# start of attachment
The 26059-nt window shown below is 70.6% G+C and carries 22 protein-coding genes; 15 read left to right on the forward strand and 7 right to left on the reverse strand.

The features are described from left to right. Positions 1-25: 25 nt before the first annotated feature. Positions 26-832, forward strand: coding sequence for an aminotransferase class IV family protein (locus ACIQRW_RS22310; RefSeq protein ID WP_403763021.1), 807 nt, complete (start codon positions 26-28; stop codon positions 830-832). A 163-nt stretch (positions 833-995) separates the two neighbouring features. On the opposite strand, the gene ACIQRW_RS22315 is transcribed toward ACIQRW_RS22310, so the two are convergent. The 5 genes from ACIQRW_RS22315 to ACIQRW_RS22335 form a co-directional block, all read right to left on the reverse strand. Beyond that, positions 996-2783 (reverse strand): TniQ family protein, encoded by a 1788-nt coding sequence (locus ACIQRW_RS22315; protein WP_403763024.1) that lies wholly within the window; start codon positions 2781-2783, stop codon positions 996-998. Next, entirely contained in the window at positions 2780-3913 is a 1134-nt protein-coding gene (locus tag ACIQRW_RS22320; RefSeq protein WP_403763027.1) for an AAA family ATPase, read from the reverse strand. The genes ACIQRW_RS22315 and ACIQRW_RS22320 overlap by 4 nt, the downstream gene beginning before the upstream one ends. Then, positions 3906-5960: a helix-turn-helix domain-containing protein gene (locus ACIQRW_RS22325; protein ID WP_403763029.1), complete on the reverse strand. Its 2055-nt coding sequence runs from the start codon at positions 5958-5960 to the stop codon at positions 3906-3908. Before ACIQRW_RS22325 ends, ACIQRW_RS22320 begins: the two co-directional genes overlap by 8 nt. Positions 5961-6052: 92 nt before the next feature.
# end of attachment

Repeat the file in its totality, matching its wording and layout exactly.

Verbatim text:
The 26059-nt window shown below is 70.6% G+C and carries 22 protein-coding genes; 15 read left to right on the forward strand and 7 right to left on the reverse strand.

The features are described from left to right. Positions 1-25: 25 nt before the first annotated feature. Positions 26-832, forward strand: coding sequence for an aminotransferase class IV family protein (locus ACIQRW_RS22310; RefSeq protein ID WP_403763021.1), 807 nt, complete (start codon positions 26-28; stop codon positions 830-832). A 163-nt stretch (positions 833-995) separates the two neighbouring features. On the opposite strand, the gene ACIQRW_RS22315 is transcribed toward ACIQRW_RS22310, so the two are convergent. The 5 genes from ACIQRW_RS22315 to ACIQRW_RS22335 form a co-directional block, all read right to left on the reverse strand. Beyond that, positions 996-2783 (reverse strand): TniQ family protein, encoded by a 1788-nt coding sequence (locus ACIQRW_RS22315; protein WP_403763024.1) that lies wholly within the window; start codon positions 2781-2783, stop codon positions 996-998. Next, entirely contained in the window at positions 2780-3913 is a 1134-nt protein-coding gene (locus tag ACIQRW_RS22320; RefSeq protein WP_403763027.1) for an AAA family ATPase, read from the reverse strand. The genes ACIQRW_RS22315 and ACIQRW_RS22320 overlap by 4 nt, the downstream gene beginning before the upstream one ends. Then, positions 3906-5960: a helix-turn-helix domain-containing protein gene (locus ACIQRW_RS22325; protein ID WP_403763029.1), complete on the reverse strand. Its 2055-nt coding sequence runs from the start codon at positions 5958-5960 to the stop codon at positions 3906-3908. Before ACIQRW_RS22325 ends, ACIQRW_RS22320 begins: the two co-directional genes overlap by 8 nt. Positions 5961-6052: 92 nt before the next feature.